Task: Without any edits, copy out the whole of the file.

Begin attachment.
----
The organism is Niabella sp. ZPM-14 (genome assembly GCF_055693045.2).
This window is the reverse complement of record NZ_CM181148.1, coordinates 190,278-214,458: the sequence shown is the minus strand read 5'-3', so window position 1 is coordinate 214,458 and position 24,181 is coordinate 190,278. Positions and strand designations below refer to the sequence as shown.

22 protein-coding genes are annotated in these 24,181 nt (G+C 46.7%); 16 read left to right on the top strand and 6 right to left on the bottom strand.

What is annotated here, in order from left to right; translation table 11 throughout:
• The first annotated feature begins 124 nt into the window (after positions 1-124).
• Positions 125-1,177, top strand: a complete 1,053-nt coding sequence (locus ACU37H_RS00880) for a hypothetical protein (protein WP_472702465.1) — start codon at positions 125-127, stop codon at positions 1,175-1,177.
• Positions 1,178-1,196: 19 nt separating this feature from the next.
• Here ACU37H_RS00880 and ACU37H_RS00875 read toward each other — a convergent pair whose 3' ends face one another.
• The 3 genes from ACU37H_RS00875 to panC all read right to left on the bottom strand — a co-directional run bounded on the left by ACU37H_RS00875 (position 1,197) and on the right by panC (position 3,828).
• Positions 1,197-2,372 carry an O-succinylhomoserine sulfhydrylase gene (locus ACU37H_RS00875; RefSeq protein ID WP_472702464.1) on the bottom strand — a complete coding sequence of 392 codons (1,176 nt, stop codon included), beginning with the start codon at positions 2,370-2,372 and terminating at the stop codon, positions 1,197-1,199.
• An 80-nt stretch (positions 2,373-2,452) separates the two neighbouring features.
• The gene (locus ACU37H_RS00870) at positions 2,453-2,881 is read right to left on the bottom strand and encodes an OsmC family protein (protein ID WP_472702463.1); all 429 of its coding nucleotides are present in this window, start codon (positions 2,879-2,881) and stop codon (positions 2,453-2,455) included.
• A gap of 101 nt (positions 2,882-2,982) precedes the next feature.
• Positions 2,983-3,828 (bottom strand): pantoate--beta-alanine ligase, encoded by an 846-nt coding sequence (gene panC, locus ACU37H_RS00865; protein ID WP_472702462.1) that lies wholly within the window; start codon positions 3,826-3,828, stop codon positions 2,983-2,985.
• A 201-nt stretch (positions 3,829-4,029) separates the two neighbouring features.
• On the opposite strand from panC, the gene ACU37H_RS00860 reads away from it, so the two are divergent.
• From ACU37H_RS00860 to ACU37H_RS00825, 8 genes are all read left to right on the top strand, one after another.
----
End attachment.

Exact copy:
The organism is Niabella sp. ZPM-14 (genome assembly GCF_055693045.2).
This window is the reverse complement of record NZ_CM181148.1, coordinates 190,278-214,458: the sequence shown is the minus strand read 5'-3', so window position 1 is coordinate 214,458 and position 24,181 is coordinate 190,278. Positions and strand designations below refer to the sequence as shown.

22 protein-coding genes are annotated in these 24,181 nt (G+C 46.7%); 16 read left to right on the top strand and 6 right to left on the bottom strand.

What is annotated here, in order from left to right; translation table 11 throughout:
• The first annotated feature begins 124 nt into the window (after positions 1-124).
• Positions 125-1,177, top strand: a complete 1,053-nt coding sequence (locus ACU37H_RS00880) for a hypothetical protein (protein WP_472702465.1) — start codon at positions 125-127, stop codon at positions 1,175-1,177.
• Positions 1,178-1,196: 19 nt separating this feature from the next.
• Here ACU37H_RS00880 and ACU37H_RS00875 read toward each other — a convergent pair whose 3' ends face one another.
• The 3 genes from ACU37H_RS00875 to panC all read right to left on the bottom strand — a co-directional run bounded on the left by ACU37H_RS00875 (position 1,197) and on the right by panC (position 3,828).
• Positions 1,197-2,372 carry an O-succinylhomoserine sulfhydrylase gene (locus ACU37H_RS00875; RefSeq protein ID WP_472702464.1) on the bottom strand — a complete coding sequence of 392 codons (1,176 nt, stop codon included), beginning with the start codon at positions 2,370-2,372 and terminating at the stop codon, positions 1,197-1,199.
• An 80-nt stretch (positions 2,373-2,452) separates the two neighbouring features.
• The gene (locus ACU37H_RS00870) at positions 2,453-2,881 is read right to left on the bottom strand and encodes an OsmC family protein (protein ID WP_472702463.1); all 429 of its coding nucleotides are present in this window, start codon (positions 2,879-2,881) and stop codon (positions 2,453-2,455) included.
• A gap of 101 nt (positions 2,882-2,982) precedes the next feature.
• Positions 2,983-3,828 (bottom strand): pantoate--beta-alanine ligase, encoded by an 846-nt coding sequence (gene panC, locus ACU37H_RS00865; protein ID WP_472702462.1) that lies wholly within the window; start codon positions 3,826-3,828, stop codon positions 2,983-2,985.
• A 201-nt stretch (positions 3,829-4,029) separates the two neighbouring features.
• On the opposite strand from panC, the gene ACU37H_RS00860 reads away from it, so the two are divergent.
• From ACU37H_RS00860 to ACU37H_RS00825, 8 genes are all read left to right on the top strand, one after another.